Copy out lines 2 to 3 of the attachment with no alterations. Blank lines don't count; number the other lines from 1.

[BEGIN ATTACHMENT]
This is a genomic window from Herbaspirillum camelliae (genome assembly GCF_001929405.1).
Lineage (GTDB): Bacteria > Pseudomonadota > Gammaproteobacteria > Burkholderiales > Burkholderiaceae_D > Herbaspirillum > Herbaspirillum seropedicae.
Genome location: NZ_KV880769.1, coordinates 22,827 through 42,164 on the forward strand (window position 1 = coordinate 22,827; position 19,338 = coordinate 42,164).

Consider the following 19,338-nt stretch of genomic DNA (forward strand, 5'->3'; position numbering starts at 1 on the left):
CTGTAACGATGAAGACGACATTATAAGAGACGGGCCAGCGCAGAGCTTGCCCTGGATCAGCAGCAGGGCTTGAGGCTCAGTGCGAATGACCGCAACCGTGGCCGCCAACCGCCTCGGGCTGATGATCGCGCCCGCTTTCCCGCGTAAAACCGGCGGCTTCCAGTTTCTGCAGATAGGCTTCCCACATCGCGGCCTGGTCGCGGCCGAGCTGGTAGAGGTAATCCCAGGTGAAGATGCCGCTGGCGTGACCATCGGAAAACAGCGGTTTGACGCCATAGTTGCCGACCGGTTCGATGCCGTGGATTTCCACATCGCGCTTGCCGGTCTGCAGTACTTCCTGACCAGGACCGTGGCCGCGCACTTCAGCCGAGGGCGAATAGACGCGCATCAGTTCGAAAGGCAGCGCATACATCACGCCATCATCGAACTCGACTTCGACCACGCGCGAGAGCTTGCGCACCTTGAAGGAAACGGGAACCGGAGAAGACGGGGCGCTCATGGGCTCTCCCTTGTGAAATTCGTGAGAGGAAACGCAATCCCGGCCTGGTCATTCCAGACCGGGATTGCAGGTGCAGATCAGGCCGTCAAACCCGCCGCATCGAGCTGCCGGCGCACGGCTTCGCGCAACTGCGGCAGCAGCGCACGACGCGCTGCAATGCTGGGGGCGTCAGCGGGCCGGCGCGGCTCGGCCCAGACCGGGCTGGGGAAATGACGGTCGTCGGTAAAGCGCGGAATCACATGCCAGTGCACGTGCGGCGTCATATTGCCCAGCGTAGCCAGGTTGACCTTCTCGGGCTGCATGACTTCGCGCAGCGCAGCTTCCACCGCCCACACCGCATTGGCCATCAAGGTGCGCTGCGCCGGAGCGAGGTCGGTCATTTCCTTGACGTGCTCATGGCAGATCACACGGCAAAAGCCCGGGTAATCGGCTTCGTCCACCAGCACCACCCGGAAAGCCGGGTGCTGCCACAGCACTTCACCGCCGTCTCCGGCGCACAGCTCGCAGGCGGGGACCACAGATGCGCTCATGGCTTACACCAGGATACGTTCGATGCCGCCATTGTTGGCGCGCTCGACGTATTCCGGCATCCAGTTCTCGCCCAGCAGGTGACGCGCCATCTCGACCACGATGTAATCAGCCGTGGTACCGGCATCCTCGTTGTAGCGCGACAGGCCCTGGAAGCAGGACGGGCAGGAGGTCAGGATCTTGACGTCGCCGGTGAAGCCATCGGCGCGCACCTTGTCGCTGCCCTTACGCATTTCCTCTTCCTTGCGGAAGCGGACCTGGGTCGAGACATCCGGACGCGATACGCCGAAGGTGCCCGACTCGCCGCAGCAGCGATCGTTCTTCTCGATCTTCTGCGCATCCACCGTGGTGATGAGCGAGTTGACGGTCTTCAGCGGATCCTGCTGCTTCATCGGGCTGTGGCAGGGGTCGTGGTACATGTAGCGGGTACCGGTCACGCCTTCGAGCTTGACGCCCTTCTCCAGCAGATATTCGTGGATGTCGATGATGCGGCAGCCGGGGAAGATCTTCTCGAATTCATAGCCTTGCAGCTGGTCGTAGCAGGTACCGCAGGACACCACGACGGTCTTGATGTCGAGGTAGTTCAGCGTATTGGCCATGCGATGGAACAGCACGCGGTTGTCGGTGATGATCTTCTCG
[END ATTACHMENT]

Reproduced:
Lineage (GTDB): Bacteria > Pseudomonadota > Gammaproteobacteria > Burkholderiales > Burkholderiaceae_D > Herbaspirillum > Herbaspirillum seropedicae.
Genome location: NZ_KV880769.1, coordinates 22,827 through 42,164 on the forward strand (window position 1 = coordinate 22,827; position 19,338 = coordinate 42,164).